Manufacturers Lower Prognoses
According to branch estimates, the total new installation in 2011 should amount to 5.5GWp. Many leading manufacturers have already decreased their shipment forecasts, but these still lie significantly above those of last year. For example, Trina Solar have lowered their prognosis from 1.8 to 1.4GWp. However, compared to last year, this still amounts to a plus of 40%. Suntech plans sales of 2.2GWp for 2011 – a plus of 630MW in comparison to last year. Other manufacturers are providing similar figures. Even with full warehouses, the current prognoses still do not correspond to a forecasted decline of 25%.
These comparatively high manufacturer shipment forecasts can be explained by strengthened foreign sales markets. For example, Italy absorbed with 7.7GWp a very large part of capacities produced in 2011. Calculating without overhang from 2010, 6GWp would still remain. However, examples such as SunPower which announced record shipments for Germany show that strong sales must have been made here. The reports for the third quarter 2011 will certainly bring this matter to light.
Market Developments Point to an Increase
During the EU PVSEC in September of this year, there was talk of a mild boost in the market. However, according to EuPD Research’s current evaluations, the effects of this boost could only be felt in October. After a continuous drop throughout the start of 2011, module and system prices experienced a slight increase in October (see figure 1). The stabilization of prices indicates increased installation in the last quarter.
Last Year’s Level as a Possible Scenario
If developments in each segment are considered according to size, then growth is expected in the segment of large scale plants above 1MWp. The numbers of completions announced indicates growth in the double digit range. Newly installed capacities could be between 1.6 and 1.9GWp.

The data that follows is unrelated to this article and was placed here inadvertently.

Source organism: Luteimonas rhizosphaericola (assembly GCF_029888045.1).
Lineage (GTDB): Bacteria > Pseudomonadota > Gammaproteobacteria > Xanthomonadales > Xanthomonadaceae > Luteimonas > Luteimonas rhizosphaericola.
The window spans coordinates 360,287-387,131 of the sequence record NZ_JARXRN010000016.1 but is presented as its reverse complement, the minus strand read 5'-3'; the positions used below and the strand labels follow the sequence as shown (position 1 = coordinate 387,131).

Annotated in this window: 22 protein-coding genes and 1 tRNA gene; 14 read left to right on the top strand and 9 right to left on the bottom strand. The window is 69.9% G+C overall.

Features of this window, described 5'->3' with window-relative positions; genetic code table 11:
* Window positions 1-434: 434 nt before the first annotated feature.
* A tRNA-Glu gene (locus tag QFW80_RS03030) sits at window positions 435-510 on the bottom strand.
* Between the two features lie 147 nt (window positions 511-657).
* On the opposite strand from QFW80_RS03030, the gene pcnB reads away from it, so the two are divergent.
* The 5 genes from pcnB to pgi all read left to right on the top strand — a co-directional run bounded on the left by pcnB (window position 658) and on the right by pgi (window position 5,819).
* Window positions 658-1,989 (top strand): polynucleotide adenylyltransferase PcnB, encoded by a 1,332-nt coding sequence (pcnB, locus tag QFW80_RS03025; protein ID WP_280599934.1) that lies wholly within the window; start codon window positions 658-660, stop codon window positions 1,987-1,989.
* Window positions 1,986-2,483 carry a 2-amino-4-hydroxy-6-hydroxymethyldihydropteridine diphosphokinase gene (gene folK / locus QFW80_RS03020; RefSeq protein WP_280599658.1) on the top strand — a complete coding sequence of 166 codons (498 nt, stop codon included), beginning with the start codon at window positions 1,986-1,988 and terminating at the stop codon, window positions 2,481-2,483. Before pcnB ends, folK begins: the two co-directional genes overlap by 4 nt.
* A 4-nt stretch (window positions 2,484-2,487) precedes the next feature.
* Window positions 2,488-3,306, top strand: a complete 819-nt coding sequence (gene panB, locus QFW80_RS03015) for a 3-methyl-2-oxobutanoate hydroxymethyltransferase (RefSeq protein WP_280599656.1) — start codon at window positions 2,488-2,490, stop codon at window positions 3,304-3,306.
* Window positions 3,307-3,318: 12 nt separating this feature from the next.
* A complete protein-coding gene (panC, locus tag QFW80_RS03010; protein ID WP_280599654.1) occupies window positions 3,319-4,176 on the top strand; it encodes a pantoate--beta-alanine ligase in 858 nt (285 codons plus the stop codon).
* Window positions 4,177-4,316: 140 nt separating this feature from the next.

Analysis involved in the European installer survey indicated that installations in the segment up to 1MWp in 2011 could reach last year’s level. The figures for smaller system categories are based on statements given by installers regarding growth rates from the installer monitor. The results are weighted according to the capacity installed by various trades. This gives a figure of 5.84GWp of newly installed capacity. Thus, the figure for the market as a whole (including the large system sector) would amount to between 7.4 and 7.7GWp. In order to reach this figure, a volume of between 4.1 and 4.4GWp would need to be installed or registered in the last quarter of 2011.
Implications for the following year
In contrast to last year, the EEG (German renewable energy law) has been changed in one important point. The bi-annual digression is no longer calculated based on the months March, April and May, but between October and April.
On the one hand, a strong last quarter is a scenario many manufacturers have been hoping for, but on the other hand, this change in the subsidization laws could have negative consequences for the middle of the year. A total market figure of around 6GWp would mean a decrease in sales volume of 45% for 2011 due to a decline in prices. This would lead to a mid-year digression of at least 6%. If the German market reaches the figure achieved last year – a possible scenario according to installers – a reduction of at least 12% will occur.
Developing a price policy for 2012 will not become easier. It is to be hoped that the federal network agency will announce the installation figures in time for the industry to gain at least some planning security.